<![CDATA[Fertility Law Canada™ at D2Law LLP - Sara R. Cohen, LLB. - Fertility Law Canada Blog]]>Mon, 08 Feb 2016 05:24:54 -0800Weebly<![CDATA[Why I Support Cy and Ruby's Bill - New Legal Parentage Framework in Ontario]]>Tue, 08 Dec 2015 14:00:17 GMThttp://www.fertilitylawcanada.com/fertility-law-canada-blog/why-i-support-cy-and-rubys-bill-new-legal-parentage-framework-in-ontarioFor those of you who haven't heard, Cheri DiNovo (Ontario NDP Party) has brought a private member's bill, Bill 137 (Cy and Ruby's Act (Parental Recognition)).  When it passes, as it should, and which I have no doubt it will, Cy and Ruby's Act will completely revamp the legal parentage framework in Ontario.  I have received many emails and phone calls asking what I think about the bill, so here it is:

If I had to choose whether to accept Cy and Ruby's Act exactly as it is, or not accept the bill at all, I would be willing to take it exactly as it is, no questions asked.  The inequity and discrimination in the current legal parentage system in Ontario, especially as it relates to two-mom families and to a lesser extent, single mothers, needs to be fixed immediately. I have blogged about this here, been invited to speak about this on Global News' Focus Ontario here, met with Ontario policymakers about legal parentage issues in Ontario, repeatedly lectured on the issue, and even once had the opportunity to briefly discuss this with Andrea Horwath. Ontario is desperately in need of a legislative regime that recognizes that a donor is not a parent only by virtue of the donation, allows both parents in two-mom families to be registered directly on the birth certificate when using a known sperm donor, and brings presumptions of parentage outside of hetero-normative family building.  Cy and Ruby's Act accomplishes these objectives.

Further, Ontario has been very fortunate to benefit from a number of excellent and often groundbreaking legal decisions, which Cy and Ruby's Act takes into account. For example, Ontario courts have recognized three plus parent families, and have determined that there is no need for a genetic connection between any intended parent and a child born through assisted reproductive techniques.   This bill appropriately supports such families, and relies on intention-based legal parentage. So far, I'm all for it.

The harder part is the surrogacy piece.  

A little bit of background:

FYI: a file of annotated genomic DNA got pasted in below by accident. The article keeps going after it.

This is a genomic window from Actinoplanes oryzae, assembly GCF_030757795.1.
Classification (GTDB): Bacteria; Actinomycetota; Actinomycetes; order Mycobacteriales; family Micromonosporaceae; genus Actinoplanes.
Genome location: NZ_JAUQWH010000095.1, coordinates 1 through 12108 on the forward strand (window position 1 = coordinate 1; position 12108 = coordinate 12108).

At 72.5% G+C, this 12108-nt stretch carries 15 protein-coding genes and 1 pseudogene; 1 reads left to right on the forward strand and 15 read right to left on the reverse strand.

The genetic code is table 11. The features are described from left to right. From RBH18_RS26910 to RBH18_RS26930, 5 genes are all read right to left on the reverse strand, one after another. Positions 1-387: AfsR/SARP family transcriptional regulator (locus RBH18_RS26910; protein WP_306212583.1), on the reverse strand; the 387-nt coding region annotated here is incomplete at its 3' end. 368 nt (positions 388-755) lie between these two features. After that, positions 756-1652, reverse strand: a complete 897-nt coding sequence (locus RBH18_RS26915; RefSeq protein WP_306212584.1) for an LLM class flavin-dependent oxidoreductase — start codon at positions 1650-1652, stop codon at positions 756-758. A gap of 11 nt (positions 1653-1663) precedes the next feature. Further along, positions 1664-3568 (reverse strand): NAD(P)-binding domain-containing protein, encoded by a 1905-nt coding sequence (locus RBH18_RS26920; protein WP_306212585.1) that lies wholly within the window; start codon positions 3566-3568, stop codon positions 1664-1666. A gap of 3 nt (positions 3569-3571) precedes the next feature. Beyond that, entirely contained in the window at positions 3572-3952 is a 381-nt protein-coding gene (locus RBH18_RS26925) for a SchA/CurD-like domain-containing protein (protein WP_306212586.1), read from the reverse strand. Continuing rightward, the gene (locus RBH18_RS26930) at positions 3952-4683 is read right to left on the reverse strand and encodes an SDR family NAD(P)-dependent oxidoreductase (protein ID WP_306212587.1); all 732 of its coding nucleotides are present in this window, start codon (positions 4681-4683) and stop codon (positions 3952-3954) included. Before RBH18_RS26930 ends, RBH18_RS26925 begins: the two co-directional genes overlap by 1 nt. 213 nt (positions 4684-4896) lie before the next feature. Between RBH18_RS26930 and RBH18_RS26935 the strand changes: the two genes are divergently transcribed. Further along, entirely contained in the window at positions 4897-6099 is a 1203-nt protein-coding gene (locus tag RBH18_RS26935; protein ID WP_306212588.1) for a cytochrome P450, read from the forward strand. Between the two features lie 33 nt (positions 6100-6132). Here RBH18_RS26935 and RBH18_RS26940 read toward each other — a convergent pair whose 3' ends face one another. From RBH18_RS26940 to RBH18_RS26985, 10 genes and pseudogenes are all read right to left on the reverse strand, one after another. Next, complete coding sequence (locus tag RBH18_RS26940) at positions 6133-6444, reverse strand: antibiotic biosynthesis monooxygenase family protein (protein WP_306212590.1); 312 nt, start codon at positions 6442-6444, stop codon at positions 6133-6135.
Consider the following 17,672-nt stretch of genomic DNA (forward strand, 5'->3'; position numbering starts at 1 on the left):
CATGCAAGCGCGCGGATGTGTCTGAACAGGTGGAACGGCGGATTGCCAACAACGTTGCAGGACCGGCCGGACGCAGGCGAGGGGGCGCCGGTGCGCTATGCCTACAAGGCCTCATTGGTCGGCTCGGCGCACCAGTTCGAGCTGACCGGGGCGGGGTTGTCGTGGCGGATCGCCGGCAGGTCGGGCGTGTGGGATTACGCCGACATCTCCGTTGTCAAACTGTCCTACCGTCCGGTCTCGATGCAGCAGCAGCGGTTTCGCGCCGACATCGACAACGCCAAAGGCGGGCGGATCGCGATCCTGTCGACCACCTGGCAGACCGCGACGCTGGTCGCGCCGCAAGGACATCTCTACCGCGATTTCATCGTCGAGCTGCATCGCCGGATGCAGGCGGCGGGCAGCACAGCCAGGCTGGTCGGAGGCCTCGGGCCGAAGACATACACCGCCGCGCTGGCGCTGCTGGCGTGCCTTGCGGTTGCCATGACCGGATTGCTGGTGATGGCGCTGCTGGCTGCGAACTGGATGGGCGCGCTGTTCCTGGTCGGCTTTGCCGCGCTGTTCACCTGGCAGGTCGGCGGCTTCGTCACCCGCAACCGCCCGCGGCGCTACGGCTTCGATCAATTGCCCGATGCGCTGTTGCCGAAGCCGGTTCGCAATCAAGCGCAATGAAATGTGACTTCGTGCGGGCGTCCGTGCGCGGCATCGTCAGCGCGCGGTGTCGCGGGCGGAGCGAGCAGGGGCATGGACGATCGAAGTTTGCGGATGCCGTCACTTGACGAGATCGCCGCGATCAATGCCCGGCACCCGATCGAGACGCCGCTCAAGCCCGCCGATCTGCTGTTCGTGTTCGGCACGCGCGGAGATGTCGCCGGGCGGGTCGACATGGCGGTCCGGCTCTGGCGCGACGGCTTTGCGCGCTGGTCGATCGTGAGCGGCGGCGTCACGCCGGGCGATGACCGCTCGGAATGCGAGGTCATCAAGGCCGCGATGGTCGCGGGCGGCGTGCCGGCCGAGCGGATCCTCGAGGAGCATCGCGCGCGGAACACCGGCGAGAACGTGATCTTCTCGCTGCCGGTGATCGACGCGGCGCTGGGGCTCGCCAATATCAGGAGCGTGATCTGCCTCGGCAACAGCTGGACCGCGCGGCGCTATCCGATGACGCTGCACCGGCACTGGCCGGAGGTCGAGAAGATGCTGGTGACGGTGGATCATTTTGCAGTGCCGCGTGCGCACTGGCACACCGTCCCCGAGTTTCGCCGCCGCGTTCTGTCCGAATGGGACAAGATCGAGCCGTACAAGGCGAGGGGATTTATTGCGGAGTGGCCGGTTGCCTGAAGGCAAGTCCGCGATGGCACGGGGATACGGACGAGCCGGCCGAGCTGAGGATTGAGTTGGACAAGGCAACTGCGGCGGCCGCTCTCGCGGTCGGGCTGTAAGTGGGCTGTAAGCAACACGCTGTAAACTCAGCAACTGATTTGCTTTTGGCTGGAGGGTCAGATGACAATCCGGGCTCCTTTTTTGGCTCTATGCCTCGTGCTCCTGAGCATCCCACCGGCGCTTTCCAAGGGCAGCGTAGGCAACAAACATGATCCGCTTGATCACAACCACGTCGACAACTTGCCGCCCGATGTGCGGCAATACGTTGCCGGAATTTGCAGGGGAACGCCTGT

1.  Currently in Ontario,  gestational surrogacy agreements (where the person carrying has no genetic connection to the child) are seen as largely enforceable, while traditional surrogacy agreements (where the person carrying is genetically related to the baby) are unenforceable. This is in line with pretty much all of the more progressive North American jurisdictions that recognize legal parentage through surrogacy;

2. In Ontario and across Canada, third party reproduction (including and especially surrogacy) is seen as so potentially coercive that payment to a surrogate for her services and payment to someone arranging the services of a surrogate mother are prohibited and punishable by up to ten years in jail and/or $500,000 (whether I think it is appropriate policy to criminalize what a person chooses to do with their body, or whether I believe this is how Canada ought to deal with the potential for coercion is better left for another time); 

3.  There is a lot of surrogacy happening within Ontario. As international borders have closed in India, Nepal, and Thailand over the past year or so, the number of international gestational surrogacies happening within Ontario (i.e. international intended parents and Ontario gestational carriers) seems to have greatly increased. This is big business!; and

4. Cy and Ruby's Act equates, or at least conflates, traditional surrogacy with gestational surrogacy. I don't necessarily have an issue with traditional surrogacy, but I am aware that traditional surrogates tend to change their minds more frequently than do gestational carriers.
Within the above context, I am uncomfortable that Cy and Ruby's Act provides that an agreement, including a prototypical form surrogacy agreement provided in the regulations, may be used as evidence of the surrogate's intentions, without requiring that she first obtain independent legal advice (NB: the timing is important - a surrogate takes much risk during the pregnancy and should be appropriately counselled prior to entering into a surrogacy agreement).  

To address this, I respectfully suggest two small, friendly amendments to encourage better and more ethical practices that I believe will ultimately provide more secure families. They are simple: